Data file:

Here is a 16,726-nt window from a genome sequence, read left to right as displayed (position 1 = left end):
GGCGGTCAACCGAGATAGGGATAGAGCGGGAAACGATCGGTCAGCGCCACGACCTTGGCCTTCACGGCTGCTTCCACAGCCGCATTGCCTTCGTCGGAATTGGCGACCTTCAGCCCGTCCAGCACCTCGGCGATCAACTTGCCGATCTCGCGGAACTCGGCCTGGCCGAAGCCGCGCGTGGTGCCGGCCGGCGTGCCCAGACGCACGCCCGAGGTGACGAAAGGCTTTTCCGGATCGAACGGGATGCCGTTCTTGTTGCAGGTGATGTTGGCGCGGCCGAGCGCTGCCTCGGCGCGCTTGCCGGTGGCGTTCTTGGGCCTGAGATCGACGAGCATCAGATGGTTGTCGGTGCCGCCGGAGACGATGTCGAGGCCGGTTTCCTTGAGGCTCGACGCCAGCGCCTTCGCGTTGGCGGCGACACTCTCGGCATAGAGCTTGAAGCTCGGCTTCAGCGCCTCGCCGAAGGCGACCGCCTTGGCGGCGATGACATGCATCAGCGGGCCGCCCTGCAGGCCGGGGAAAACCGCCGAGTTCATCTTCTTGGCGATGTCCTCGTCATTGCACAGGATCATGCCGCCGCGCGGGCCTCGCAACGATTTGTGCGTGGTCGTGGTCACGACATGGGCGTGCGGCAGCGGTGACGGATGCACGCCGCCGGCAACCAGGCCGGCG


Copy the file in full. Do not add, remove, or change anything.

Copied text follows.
Here is a 16,726-nt window from a genome sequence, read left to right as displayed (position 1 = left end):
GGCGGTCAACCGAGATAGGGATAGAGCGGGAAACGATCGGTCAGCGCCACGACCTTGGCCTTCACGGCTGCTTCCACAGCCGCATTGCCTTCGTCGGAATTGGCGACCTTCAGCCCGTCCAGCACCTCGGCGATCAACTTGCCGATCTCGCGGAACTCGGCCTGGCCGAAGCCGCGCGTGGTGCCGGCCGGCGTGCCCAGACGCACGCCCGAGGTGACGAAAGGCTTTTCCGGATCGAACGGGATGCCGTTCTTGTTGCAGGTGATGTTGGCGCGGCCGAGCGCTGCCTCGGCGCGCTTGCCGGTGGCGTTCTTGGGCCTGAGATCGACGAGCATCAGATGGTTGTCGGTGCCGCCGGAGACGATGTCGAGGCCGGTTTCCTTGAGGCTCGACGCCAGCGCCTTCGCGTTGGCGGCGACACTCTCGGCATAGAGCTTGAAGCTCGGCTTCAGCGCCTCGCCGAAGGCGACCGCCTTGGCGGCGATGACATGCATCAGCGGGCCGCCCTGCAGGCCGGGGAAAACCGCCGAGTTCATCTTCTTGGCGATGTCCTCGTCATTGCACAGGATCATGCCGCCGCGCGGGCCTCGCAACGATTTGTGCGTGGTCGTGGTCACGACATGGGCGTGCGGCAGCGGTGACGGATGCACGCCGCCGGCAACCAGGCCGGCG